Patrick: Hope is absurdity

Marie: made me think of quote from planners I wrote over and over--must have faith in God AND faith in humans--that's what hope is. Teach-in: 3 torture survivors came and talked to us--how they survived, how they loved again. One of them , Gregory, for the first time shared publicly about personal experience of solitary confinement and shared his poems. One of the things I tried to work on during the fast was the hope in humans part.

Chris (walked in the door back from D.C.!): thought more about Gitmo than I ever have, read 7 books--it was dark. Discipline to act in context of community--could risk at whatever level I wanted to --37 arrested yesterday at gates--decided that instead of risking arrest to put my energy into the 92 hour cage vigil--very unseen at night, and at the same time, a good practice to be one of the forgotten people in isolation--a very powerful witness. But then I did get arrested, so I kind of ruined that (laughs). Encouraged by all of you from afar.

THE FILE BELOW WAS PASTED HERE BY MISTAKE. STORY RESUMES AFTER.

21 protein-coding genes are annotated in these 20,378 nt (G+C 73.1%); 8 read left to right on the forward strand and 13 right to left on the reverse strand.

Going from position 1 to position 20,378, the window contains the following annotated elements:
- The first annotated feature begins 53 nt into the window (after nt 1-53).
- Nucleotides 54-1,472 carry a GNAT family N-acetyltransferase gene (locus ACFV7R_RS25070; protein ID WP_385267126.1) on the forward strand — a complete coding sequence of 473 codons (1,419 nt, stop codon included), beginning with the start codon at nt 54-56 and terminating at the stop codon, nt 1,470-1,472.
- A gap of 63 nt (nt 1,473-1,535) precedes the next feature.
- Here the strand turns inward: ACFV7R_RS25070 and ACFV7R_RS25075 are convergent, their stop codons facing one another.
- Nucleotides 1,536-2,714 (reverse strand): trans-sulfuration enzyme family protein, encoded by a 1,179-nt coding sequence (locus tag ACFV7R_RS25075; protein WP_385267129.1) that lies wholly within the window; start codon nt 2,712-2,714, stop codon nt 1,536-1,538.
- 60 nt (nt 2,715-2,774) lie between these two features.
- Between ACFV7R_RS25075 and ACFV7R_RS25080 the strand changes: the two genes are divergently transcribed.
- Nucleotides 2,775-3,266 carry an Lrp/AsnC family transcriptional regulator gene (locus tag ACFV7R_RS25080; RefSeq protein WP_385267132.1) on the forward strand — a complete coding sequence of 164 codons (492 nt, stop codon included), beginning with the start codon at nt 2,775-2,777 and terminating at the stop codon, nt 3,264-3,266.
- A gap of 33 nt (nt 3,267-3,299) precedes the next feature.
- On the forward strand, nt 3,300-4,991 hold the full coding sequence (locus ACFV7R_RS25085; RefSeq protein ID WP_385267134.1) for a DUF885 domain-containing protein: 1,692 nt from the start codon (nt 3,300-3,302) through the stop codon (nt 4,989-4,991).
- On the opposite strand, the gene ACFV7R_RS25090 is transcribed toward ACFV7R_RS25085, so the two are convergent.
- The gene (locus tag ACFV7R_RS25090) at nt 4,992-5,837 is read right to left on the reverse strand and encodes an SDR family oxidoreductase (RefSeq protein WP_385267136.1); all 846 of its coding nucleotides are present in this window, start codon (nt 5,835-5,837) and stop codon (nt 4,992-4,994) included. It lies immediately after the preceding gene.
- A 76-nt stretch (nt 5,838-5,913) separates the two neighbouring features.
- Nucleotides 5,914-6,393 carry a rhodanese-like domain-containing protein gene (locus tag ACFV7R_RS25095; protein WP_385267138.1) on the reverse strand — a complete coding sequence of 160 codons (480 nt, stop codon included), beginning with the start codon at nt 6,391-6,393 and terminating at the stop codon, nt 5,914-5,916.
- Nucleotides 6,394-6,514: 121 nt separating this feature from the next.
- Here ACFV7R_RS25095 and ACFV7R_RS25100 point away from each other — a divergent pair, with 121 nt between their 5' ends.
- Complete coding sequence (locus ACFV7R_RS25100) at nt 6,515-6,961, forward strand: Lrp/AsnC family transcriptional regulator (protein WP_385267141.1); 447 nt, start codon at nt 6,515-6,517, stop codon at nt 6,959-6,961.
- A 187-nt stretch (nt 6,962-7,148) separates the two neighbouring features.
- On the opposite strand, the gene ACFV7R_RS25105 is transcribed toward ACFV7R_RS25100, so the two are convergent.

Saturday, January 14, 2012

To Go On

"Your word is a lamp for my steps and a light for my path. I have sworn and have made up my mind to obey your decrees." --Ps 119